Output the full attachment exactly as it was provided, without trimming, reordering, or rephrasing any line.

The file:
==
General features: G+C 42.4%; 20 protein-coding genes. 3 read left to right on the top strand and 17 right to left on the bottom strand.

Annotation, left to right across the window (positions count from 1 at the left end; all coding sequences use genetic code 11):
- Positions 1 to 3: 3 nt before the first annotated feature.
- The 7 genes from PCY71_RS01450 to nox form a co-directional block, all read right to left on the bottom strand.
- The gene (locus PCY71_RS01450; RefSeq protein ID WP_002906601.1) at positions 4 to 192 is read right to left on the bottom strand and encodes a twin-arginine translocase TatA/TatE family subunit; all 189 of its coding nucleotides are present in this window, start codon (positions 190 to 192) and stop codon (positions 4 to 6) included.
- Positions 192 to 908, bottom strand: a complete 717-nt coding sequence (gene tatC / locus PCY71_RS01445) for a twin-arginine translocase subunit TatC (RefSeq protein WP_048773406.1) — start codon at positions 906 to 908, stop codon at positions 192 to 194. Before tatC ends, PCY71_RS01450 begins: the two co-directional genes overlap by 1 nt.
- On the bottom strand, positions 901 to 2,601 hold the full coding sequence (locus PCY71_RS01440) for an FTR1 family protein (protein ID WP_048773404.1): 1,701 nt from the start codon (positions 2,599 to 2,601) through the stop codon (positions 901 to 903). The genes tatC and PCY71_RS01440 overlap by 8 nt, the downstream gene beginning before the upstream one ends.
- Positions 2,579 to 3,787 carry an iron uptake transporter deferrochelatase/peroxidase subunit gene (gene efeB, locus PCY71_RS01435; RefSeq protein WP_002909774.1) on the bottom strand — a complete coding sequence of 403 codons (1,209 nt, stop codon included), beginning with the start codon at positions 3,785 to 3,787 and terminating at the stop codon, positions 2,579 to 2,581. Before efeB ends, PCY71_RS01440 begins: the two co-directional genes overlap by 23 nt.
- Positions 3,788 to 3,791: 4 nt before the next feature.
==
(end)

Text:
General features: G+C 42.4%; 20 protein-coding genes. 3 read left to right on the top strand and 17 right to left on the bottom strand.

Annotation, left to right across the window (positions count from 1 at the left end; all coding sequences use genetic code 11):
- Positions 1 to 3: 3 nt before the first annotated feature.
- The 7 genes from PCY71_RS01450 to nox form a co-directional block, all read right to left on the bottom strand.
- The gene (locus PCY71_RS01450; RefSeq protein ID WP_002906601.1) at positions 4 to 192 is read right to left on the bottom strand and encodes a twin-arginine translocase TatA/TatE family subunit; all 189 of its coding nucleotides are present in this window, start codon (positions 190 to 192) and stop codon (positions 4 to 6) included.
- Positions 192 to 908, bottom strand: a complete 717-nt coding sequence (gene tatC / locus PCY71_RS01445) for a twin-arginine translocase subunit TatC (RefSeq protein WP_048773406.1) — start codon at positions 906 to 908, stop codon at positions 192 to 194. Before tatC ends, PCY71_RS01450 begins: the two co-directional genes overlap by 1 nt.
- On the bottom strand, positions 901 to 2,601 hold the full coding sequence (locus PCY71_RS01440) for an FTR1 family protein (protein ID WP_048773404.1): 1,701 nt from the start codon (positions 2,599 to 2,601) through the stop codon (positions 901 to 903). The genes tatC and PCY71_RS01440 overlap by 8 nt, the downstream gene beginning before the upstream one ends.
- Positions 2,579 to 3,787 carry an iron uptake transporter deferrochelatase/peroxidase subunit gene (gene efeB, locus PCY71_RS01435; RefSeq protein WP_002909774.1) on the bottom strand — a complete coding sequence of 403 codons (1,209 nt, stop codon included), beginning with the start codon at positions 3,785 to 3,787 and terminating at the stop codon, positions 2,579 to 2,581. Before efeB ends, PCY71_RS01440 begins: the two co-directional genes overlap by 23 nt.
- Positions 3,788 to 3,791: 4 nt before the next feature.